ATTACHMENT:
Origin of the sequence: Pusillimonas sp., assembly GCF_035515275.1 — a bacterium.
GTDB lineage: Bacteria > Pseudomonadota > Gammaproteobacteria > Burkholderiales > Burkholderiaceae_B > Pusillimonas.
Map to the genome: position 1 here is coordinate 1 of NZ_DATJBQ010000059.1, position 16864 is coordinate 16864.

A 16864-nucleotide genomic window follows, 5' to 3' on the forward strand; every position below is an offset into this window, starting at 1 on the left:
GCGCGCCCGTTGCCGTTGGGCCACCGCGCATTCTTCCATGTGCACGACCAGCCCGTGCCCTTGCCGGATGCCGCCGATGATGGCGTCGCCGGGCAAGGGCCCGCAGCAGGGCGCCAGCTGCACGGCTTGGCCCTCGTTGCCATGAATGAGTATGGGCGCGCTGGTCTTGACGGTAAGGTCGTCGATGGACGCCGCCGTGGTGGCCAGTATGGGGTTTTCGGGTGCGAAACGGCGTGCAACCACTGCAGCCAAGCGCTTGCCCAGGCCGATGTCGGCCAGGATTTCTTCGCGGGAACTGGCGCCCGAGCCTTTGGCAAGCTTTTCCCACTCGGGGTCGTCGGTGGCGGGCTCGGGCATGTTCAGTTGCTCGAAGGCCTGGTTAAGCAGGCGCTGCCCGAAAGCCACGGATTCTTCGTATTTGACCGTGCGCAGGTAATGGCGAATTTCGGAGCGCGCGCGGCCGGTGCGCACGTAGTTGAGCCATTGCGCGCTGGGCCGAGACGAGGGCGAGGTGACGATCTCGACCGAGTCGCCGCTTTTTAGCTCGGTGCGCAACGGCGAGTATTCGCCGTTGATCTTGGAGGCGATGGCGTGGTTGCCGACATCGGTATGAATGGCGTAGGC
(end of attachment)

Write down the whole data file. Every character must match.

Origin of the sequence: Pusillimonas sp., assembly GCF_035515275.1 — a bacterium.
GTDB lineage: Bacteria > Pseudomonadota > Gammaproteobacteria > Burkholderiales > Burkholderiaceae_B > Pusillimonas.
Map to the genome: position 1 here is coordinate 1 of NZ_DATJBQ010000059.1, position 16864 is coordinate 16864.

A 16864-nucleotide genomic window follows, 5' to 3' on the forward strand; every position below is an offset into this window, starting at 1 on the left:
GCGCGCCCGTTGCCGTTGGGCCACCGCGCATTCTTCCATGTGCACGACCAGCCCGTGCCCTTGCCGGATGCCGCCGATGATGGCGTCGCCGGGCAAGGGCCCGCAGCAGGGCGCCAGCTGCACGGCTTGGCCCTCGTTGCCATGAATGAGTATGGGCGCGCTGGTCTTGACGGTAAGGTCGTCGATGGACGCCGCCGTGGTGGCCAGTATGGGGTTTTCGGGTGCGAAACGGCGTGCAACCACTGCAGCCAAGCGCTTGCCCAGGCCGATGTCGGCCAGGATTTCTTCGCGGGAACTGGCGCCCGAGCCTTTGGCAAGCTTTTCCCACTCGGGGTCGTCGGTGGCGGGCTCGGGCATGTTCAGTTGCTCGAAGGCCTGGTTAAGCAGGCGCTGCCCGAAAGCCACGGATTCTTCGTATTTGACCGTGCGCAGGTAATGGCGAATTTCGGAGCGCGCGCGGCCGGTGCGCACGTAGTTGAGCCATTGCGCGCTGGGCCGAGACGAGGGCGAGGTGACGATCTCGACCGAGTCGCCGCTTTTTAGCTCGGTGCGCAACGGCGAGTATTCGCCGTTGATCTTGGAGGCGATGGCGTGGTTGCCGACATCGGTATGAATGGCGTAGGC